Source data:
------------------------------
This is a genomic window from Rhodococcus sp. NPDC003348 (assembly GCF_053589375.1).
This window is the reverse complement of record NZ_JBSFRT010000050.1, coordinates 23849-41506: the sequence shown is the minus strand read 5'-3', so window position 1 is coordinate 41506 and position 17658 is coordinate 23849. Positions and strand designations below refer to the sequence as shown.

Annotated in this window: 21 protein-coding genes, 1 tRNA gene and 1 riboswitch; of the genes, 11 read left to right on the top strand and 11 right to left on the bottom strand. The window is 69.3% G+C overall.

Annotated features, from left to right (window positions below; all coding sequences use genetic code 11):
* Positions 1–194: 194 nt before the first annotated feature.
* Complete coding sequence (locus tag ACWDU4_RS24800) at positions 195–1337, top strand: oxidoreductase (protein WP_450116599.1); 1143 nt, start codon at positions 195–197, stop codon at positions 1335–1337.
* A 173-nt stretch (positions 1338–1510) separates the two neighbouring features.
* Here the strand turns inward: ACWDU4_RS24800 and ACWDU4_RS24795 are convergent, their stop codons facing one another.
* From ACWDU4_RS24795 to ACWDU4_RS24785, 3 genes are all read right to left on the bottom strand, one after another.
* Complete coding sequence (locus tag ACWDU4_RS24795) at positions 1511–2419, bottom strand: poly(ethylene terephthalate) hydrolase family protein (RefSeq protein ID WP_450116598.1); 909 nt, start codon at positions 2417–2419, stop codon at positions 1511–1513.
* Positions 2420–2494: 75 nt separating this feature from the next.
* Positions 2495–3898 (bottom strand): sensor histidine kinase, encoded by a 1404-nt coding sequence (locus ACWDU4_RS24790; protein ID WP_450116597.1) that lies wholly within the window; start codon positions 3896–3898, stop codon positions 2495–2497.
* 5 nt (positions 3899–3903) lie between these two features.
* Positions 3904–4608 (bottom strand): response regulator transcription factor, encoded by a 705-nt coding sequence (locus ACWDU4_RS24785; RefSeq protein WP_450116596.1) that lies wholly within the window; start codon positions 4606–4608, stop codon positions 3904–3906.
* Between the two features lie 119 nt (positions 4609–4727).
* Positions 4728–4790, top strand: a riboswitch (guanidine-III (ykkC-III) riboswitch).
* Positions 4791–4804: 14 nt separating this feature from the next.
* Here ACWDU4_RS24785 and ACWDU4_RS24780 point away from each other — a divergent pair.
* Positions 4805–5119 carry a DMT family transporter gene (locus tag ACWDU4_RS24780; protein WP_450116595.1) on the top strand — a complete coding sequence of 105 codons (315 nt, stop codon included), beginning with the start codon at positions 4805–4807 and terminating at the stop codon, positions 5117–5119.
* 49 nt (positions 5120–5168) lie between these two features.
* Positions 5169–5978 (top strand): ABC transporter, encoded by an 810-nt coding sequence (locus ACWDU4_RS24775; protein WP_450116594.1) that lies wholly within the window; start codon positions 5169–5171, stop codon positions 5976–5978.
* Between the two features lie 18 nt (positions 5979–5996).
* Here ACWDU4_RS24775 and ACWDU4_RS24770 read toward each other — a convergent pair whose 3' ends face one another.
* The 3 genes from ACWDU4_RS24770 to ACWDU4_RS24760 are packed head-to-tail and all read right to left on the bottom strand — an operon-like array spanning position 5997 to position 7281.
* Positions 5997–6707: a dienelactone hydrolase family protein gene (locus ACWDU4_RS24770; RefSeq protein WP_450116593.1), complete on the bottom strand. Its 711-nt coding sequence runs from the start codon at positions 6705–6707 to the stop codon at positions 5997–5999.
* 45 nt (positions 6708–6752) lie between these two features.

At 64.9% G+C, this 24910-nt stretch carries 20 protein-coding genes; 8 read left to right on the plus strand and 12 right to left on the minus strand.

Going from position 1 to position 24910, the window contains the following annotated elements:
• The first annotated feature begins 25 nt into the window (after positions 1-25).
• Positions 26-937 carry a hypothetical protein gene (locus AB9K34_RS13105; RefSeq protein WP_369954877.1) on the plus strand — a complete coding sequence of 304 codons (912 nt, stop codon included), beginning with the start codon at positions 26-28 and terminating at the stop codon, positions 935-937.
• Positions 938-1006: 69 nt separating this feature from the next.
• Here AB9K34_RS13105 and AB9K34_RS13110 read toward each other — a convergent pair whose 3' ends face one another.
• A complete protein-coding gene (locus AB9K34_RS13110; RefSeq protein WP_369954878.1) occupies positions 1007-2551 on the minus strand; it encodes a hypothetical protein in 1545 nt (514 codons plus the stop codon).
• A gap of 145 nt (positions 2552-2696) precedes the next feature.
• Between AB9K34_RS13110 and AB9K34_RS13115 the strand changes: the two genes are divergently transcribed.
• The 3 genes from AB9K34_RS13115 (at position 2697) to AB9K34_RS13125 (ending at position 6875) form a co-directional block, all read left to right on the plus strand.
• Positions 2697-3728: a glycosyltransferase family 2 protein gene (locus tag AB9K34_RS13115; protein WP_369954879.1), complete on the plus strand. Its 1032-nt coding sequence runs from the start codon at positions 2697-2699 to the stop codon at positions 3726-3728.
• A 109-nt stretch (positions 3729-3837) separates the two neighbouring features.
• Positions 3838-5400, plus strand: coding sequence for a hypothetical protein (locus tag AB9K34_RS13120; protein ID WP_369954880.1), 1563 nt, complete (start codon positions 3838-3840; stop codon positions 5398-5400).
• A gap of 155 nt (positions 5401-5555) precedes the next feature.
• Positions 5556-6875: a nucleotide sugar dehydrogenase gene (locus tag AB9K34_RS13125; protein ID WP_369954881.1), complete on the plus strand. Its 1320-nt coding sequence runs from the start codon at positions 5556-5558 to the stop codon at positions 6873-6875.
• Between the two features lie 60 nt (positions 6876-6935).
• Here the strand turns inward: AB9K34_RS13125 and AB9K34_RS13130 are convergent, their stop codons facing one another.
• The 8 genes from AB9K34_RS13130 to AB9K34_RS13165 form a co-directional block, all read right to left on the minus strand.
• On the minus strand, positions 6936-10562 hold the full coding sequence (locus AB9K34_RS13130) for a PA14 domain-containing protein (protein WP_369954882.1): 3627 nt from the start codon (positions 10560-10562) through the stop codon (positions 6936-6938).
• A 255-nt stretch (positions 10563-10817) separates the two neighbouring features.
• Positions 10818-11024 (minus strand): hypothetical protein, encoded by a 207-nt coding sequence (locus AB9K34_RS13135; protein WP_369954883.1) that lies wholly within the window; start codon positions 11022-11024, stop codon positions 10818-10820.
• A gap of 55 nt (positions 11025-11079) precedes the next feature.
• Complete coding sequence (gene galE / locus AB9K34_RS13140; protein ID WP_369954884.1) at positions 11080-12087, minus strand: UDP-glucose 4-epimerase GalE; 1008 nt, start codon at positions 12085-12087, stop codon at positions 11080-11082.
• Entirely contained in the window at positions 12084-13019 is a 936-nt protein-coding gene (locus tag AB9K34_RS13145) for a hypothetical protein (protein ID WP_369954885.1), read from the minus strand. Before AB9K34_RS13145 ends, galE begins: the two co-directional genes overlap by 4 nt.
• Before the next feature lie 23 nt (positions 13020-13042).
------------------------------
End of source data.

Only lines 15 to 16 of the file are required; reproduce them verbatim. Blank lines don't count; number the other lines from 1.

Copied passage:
* Between the two features lie 119 nt (positions 4609–4727).
* Positions 4728–4790, top strand: a riboswitch (guanidine-III (ykkC-III) riboswitch).